The benefits of this type of skin therapy are clear. “Immediately after an LED treatment, you will see a decrease in redness and inflammation,” says Dr. Gross. “Over time with continued use, you will see a reduction in breakouts, brightened complexion and smoothed fine lines and wrinkles.”

Unfortunately, this isn’t always the case as not all red and blue light wavelengths are created equal. Red light is measured by nanometers (one billionth of a meter) and is usually between 600-750 nanometers. As you go from 600 to 750 nanometers, the depth of penetration of that red light increases and makes it easier to address collagen and elastin production. The experts have seen patients who developed inflammation, redness, and rosacea after using a poorly designed mask. That’s why when deciding on the at-home approach you must make sure to select a device that has the output intensity (somewhere above 680) for the skin care benefits you desire.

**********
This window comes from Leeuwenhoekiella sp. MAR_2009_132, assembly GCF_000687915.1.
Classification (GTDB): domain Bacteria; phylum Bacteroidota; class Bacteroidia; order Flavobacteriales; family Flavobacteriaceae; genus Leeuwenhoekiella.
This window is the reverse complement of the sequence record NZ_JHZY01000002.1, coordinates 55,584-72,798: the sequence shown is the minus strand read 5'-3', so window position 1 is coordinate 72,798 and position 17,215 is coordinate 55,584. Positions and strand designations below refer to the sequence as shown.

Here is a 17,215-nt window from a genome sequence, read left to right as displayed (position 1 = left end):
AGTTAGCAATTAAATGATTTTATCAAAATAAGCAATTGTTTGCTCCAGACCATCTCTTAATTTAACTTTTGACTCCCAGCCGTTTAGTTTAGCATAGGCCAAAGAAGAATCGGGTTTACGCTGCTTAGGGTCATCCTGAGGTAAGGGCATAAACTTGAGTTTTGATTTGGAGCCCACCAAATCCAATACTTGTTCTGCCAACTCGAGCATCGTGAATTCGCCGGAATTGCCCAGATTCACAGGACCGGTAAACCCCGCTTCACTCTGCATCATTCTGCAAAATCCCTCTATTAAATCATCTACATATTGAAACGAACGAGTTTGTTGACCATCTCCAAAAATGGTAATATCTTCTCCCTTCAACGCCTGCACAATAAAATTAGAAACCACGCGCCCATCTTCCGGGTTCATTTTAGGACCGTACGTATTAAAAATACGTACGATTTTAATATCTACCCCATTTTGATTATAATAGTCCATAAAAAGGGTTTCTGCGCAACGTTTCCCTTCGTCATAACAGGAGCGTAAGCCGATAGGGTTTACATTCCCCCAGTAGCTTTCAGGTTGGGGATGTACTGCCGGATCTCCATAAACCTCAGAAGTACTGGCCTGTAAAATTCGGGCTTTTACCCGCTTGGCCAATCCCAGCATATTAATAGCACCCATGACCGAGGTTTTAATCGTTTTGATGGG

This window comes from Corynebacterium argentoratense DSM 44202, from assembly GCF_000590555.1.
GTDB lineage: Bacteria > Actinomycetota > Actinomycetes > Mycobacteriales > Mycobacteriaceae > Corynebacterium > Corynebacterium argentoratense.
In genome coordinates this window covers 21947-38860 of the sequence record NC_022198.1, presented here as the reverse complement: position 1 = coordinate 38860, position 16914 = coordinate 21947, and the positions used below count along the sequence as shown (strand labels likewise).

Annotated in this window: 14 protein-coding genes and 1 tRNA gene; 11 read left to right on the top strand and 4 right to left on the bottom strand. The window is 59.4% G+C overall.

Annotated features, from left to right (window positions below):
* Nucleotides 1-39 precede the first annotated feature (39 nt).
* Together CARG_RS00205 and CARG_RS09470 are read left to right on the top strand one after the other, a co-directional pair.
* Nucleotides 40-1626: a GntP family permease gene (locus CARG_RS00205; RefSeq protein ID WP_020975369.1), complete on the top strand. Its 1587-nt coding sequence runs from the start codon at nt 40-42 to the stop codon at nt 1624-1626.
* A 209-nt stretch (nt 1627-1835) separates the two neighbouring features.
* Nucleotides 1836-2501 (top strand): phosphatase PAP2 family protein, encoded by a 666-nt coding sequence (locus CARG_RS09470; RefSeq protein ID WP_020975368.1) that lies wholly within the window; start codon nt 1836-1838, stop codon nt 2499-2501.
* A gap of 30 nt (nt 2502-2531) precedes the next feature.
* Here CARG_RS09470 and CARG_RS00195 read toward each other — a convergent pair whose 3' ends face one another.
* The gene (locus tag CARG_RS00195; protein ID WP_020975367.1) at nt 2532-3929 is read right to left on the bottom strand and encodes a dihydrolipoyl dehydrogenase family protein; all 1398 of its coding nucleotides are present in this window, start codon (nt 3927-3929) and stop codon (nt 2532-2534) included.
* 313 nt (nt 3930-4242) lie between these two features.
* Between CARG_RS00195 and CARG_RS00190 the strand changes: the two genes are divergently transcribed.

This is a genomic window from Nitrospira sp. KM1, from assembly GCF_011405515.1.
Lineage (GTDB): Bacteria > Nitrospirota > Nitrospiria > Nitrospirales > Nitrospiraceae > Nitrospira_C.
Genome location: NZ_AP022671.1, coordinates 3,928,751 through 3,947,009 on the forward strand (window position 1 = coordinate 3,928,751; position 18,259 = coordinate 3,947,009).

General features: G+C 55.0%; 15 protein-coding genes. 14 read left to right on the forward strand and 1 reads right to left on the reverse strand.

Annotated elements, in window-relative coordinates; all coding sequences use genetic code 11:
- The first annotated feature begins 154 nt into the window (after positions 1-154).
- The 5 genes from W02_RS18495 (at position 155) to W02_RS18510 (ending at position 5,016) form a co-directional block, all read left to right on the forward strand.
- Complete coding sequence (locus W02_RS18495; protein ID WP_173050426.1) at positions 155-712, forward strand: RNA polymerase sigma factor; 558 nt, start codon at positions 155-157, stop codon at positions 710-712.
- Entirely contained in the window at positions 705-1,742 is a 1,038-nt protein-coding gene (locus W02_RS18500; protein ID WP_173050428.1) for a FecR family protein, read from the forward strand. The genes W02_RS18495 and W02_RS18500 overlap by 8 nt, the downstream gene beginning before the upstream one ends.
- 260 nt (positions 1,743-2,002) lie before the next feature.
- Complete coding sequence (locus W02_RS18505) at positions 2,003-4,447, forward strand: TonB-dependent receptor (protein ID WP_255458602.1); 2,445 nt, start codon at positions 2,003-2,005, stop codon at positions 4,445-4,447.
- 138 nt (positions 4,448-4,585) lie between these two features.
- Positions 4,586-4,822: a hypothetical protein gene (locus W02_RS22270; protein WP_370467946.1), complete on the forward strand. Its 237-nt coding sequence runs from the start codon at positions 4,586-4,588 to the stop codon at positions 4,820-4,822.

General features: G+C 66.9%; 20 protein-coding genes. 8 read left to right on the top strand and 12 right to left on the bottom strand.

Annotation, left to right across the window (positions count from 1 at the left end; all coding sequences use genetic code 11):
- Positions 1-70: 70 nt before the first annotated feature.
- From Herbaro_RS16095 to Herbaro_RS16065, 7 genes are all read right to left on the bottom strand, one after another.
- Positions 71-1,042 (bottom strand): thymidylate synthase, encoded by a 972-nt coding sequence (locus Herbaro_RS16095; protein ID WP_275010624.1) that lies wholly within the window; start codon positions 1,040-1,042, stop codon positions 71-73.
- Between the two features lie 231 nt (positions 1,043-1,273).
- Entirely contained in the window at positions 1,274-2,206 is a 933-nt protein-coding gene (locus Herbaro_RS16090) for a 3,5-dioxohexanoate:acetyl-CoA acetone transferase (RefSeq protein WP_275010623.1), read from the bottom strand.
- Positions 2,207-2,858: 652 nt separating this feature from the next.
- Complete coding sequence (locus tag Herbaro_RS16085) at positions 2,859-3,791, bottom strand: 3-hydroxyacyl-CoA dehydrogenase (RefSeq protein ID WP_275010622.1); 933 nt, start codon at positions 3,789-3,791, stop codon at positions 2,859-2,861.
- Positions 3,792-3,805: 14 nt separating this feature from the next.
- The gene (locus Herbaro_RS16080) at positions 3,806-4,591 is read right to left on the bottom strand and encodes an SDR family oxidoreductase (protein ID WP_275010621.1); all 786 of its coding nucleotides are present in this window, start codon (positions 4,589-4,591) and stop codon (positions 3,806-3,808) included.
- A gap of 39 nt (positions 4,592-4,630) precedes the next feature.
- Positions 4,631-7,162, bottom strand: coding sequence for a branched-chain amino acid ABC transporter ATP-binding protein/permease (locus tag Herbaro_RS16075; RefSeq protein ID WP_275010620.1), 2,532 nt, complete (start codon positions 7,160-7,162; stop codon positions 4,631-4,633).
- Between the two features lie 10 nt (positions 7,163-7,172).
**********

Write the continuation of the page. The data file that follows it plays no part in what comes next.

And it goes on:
How To Prepare For LED Light Therapy

Suarez recommends completely removing all traces of makeup before going into a dermatologist and before using your at-home LED mask or device. “Makeup often contains minerals that can deflect light, therefore it is important to first remove all makeup followed by a facial cleanser,” she states.

Post-use or treatment, Sulzer suggests using a hydrating serum, moisturizer, or facial oil but to avoid it prior LED treatment as it will block the LED from penetrating the skin.

While LED light therapy is not an overnight solution, it can address a variety of concerns: fine lines, wrinkles, severe acne, sweating and more. If you’re not totally ready to get treatment with a dermatologist, take a look at the seven at-home devices below that will produce similar results with daily use (and are packed by the pros).